Australia: Allegations of sexual assault in Navy –

The Department of Defence has confirmed an investigation has been launched into potential allegations of rape carried out on young male sailors, including anal penetration using writing implements and drink containers.

Canada: New warships to cost more than $100-billion, Ottawa estimates –

The cradle-to-grave cost to Canadian taxpayers to acquire new warships will exceed $100-billion, the federal government says – tens of billions of dollars more than Ottawa has previously disclosed.

 

Opinion:

Purging America’s military –

What in the world is happening to senior military officers under the Obama administration? It seems that every week since President Obama took office in 2009, we’ve been hearing that another top leader has been summarily fired, despite his decades of loyal service and valuable experience in protecting the nation.




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Headlines August 28, 2015

Business: Rafale, Mistral on agenda for Le Drian in Malaysia, India – French Defense Minister Jean-Yves Le Drian is due to visit Malaysia Aug. 30, with talks expected to cover the Rafale fighter jet and Mistral helicopter carrier, website La Tribune reported. U.S. Army to choose new landing craft next year – In line with the Pentagon’s...
 
 

News Briefs August 28, 2015

Boeing plans to lay off some Southern California workers Boeing has announced that it plans to lay off employees at its Southern California-based satellite division. The Los Angeles Times reports that the aerospace giant said Aug. 25 that it will lay off as many as several hundred employees at the El Segundo factory. Boeing says...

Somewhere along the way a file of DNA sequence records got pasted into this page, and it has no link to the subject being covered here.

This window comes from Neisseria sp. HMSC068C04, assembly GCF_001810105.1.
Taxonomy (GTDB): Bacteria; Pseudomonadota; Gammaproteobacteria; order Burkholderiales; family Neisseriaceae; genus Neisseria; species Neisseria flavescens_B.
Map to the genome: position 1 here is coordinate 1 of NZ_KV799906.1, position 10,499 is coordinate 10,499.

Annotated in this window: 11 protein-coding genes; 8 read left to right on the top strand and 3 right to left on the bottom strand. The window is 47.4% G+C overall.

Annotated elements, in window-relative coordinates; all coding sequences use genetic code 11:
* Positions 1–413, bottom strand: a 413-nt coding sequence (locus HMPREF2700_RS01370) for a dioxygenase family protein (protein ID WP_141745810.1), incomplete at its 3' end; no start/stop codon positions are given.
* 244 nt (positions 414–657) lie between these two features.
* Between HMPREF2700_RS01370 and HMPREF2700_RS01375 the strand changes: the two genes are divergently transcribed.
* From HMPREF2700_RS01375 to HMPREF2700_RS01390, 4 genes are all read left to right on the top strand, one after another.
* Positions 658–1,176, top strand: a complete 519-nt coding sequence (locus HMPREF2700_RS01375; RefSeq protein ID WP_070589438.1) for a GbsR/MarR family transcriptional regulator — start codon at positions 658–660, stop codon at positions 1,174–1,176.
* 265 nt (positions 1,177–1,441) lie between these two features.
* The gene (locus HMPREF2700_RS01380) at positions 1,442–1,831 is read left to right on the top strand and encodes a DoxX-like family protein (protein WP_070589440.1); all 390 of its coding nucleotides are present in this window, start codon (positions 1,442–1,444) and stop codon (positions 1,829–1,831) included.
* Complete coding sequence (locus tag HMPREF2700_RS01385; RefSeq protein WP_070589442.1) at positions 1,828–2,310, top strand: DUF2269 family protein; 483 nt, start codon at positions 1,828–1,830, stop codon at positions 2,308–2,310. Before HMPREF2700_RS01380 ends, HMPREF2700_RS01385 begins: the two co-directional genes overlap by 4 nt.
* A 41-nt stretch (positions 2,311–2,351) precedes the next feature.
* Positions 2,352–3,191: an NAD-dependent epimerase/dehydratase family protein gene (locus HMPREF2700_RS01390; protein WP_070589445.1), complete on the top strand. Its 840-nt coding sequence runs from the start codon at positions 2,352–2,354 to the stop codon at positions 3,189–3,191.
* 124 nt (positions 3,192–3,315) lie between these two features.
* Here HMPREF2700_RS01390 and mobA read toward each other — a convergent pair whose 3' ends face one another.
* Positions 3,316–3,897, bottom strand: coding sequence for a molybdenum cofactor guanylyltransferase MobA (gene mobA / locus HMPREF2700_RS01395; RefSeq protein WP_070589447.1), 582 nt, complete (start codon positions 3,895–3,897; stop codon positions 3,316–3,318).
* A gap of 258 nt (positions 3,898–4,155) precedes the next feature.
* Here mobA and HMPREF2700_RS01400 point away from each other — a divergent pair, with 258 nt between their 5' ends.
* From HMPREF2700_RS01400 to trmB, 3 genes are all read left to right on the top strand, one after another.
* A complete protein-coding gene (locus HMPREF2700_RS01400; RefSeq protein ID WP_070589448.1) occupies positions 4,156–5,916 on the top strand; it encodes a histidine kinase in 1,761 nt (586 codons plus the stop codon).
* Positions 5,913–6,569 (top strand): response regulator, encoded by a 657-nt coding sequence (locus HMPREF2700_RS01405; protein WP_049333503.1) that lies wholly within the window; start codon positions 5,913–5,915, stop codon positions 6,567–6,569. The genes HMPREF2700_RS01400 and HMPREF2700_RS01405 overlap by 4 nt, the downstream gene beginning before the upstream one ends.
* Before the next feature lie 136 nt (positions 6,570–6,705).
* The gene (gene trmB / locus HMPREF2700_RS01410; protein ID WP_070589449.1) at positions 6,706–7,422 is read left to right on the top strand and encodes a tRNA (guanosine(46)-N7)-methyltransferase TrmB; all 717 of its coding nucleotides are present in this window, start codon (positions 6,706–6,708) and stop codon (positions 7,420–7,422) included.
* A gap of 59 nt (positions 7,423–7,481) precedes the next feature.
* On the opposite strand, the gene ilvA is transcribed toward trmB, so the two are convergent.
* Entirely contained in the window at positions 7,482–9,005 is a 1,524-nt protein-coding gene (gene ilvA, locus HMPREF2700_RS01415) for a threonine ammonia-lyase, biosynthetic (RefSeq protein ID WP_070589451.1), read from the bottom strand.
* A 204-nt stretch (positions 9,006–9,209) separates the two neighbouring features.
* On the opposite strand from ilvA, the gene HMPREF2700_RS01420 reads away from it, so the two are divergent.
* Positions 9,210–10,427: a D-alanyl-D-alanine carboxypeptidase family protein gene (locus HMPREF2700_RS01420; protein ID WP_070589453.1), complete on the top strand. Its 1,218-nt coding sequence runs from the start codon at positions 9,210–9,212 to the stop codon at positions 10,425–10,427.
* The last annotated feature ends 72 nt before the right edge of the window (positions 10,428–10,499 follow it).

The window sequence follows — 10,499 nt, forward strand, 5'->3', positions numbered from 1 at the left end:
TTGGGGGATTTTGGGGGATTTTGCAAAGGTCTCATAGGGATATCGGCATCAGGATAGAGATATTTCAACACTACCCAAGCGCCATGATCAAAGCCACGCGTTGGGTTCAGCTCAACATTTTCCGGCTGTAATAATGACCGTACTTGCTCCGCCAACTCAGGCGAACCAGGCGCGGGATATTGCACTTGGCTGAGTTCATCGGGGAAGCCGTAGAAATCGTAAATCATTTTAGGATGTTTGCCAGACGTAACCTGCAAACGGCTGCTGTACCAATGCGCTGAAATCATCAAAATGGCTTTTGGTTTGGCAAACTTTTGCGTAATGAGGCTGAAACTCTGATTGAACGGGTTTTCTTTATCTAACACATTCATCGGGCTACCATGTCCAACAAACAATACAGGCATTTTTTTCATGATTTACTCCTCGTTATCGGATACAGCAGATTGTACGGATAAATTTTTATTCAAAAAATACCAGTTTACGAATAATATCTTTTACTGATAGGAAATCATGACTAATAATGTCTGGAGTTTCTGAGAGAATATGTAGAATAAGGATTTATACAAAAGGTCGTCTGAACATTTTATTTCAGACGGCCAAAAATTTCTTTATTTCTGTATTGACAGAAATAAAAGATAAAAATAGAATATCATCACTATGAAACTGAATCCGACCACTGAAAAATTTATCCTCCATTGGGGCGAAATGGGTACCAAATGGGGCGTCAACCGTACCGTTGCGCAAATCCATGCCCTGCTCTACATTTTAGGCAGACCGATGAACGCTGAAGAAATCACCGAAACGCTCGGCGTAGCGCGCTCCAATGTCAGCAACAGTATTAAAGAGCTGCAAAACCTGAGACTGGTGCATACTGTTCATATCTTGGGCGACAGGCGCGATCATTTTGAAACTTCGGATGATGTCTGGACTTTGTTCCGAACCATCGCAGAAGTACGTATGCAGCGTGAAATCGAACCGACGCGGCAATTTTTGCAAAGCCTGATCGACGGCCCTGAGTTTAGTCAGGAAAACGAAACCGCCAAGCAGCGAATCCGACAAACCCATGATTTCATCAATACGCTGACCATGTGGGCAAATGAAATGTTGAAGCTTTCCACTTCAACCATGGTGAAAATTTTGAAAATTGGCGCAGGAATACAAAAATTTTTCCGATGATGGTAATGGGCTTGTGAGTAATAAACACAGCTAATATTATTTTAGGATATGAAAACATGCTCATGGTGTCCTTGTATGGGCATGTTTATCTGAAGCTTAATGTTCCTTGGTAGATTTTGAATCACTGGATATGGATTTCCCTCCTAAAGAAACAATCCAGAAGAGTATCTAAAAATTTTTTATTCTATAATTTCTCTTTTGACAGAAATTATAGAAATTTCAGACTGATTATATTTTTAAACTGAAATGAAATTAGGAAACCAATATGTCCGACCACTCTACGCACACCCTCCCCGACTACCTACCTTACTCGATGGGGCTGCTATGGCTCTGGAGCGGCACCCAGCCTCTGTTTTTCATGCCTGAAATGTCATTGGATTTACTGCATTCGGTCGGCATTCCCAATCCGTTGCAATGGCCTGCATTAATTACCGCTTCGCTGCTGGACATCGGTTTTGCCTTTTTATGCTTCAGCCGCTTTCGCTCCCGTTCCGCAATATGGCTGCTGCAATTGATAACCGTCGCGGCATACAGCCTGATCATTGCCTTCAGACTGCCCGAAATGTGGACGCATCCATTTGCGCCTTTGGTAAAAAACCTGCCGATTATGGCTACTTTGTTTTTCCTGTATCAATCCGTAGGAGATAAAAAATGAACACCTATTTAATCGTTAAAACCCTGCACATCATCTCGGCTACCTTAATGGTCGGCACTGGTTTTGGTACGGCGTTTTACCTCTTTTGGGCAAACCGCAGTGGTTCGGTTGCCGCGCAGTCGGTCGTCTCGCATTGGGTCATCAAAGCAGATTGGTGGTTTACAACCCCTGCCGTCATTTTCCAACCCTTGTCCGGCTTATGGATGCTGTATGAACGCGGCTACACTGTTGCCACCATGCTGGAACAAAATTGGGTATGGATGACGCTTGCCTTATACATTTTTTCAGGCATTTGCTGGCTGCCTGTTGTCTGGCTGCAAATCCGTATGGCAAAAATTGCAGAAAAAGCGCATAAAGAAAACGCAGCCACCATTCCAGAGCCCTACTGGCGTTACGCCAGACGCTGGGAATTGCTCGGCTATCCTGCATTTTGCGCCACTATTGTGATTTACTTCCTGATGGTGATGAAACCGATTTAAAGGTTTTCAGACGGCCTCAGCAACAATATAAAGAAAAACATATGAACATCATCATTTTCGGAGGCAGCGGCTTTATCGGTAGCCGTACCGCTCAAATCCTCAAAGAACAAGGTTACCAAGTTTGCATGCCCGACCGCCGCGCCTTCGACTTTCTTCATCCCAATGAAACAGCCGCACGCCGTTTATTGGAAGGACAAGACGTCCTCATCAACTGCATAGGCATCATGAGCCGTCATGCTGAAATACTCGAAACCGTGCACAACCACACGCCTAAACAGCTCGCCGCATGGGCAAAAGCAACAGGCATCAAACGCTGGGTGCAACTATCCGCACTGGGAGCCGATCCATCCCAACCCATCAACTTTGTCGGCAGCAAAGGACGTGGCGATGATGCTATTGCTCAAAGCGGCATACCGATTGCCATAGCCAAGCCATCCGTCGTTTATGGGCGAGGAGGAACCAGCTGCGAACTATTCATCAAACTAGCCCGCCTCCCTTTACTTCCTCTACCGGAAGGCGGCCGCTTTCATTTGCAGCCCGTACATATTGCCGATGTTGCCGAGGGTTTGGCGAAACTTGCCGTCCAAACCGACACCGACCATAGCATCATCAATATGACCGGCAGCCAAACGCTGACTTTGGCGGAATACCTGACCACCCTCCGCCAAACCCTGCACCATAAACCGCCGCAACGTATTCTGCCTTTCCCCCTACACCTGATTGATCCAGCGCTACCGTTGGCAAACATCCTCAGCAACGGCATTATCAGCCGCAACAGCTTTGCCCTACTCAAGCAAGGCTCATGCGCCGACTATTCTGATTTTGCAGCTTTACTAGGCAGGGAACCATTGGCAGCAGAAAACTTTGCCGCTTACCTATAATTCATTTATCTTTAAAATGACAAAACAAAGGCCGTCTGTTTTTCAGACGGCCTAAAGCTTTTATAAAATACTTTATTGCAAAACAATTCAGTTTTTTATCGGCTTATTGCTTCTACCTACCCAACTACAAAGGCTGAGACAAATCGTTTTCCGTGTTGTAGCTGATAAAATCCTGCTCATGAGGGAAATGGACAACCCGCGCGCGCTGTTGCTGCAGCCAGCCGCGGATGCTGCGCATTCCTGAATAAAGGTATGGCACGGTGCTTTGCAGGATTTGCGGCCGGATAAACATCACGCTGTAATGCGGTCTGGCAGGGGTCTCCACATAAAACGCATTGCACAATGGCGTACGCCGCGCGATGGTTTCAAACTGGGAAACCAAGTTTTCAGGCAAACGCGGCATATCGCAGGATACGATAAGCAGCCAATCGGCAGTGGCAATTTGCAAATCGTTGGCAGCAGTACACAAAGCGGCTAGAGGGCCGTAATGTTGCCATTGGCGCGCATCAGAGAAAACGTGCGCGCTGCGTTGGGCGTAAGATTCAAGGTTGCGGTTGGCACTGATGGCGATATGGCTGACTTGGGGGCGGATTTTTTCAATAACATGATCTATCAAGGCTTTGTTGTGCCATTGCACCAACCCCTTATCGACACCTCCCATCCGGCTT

Special tactics Airmen killed in hostile incident

Two special tactics airmen, who were deployed in support of Operation Freedom’s Sentinel, were killed near Camp Antonik, Afghanistan, Aug. 26. Capt. Matthew D. Roland, 27, and SSgt. Forrest B. Sibley, 31, were at a vehicle checkpoint when two individuals wearing Afghan National Defense and Security Forces uniforms opened fire on them. NATO service members...
 

 

Hurricane Hunters to fly Tropical Storm Erika

The Air Force Reserve Hurricane Hunters are operating out of Homestead Air Reserve Base, Fla., flying their state-of-the-art WC-130J Super Hercules into Tropical Storm Erika in support of the National Hurricane Center in Miami. The 53rd Weather Reconnaissance Squadron flew four missions into the tropical storm from their deployed location at St. Croix in the...
 
 
LM-MUOS

U.S. Navy, Lockheed Martin ready to launch MUOS-4 Aug. 31

The U.S. Navy and Lockheed Martin are ready to launch the fourth Mobile User Objective System secure communications satellite, MUOS-4, from Cape Canaveral Air Force Station, Fla., Aug. 31 aboard a United Launch Alliance Atlas V...
 
 

Pentagon probing alleged distorting of war intelligence

The Pentagon’s inspector general is investigating an allegation that the military command overseeing the anti-Islamic State campaign distorted or altered intelligence assessments to exaggerate progress against the militant group, a defense official said Aug. 26. The official was not authorized to discuss the probe publicly and so spoke on condition of anonymity. The investigation was...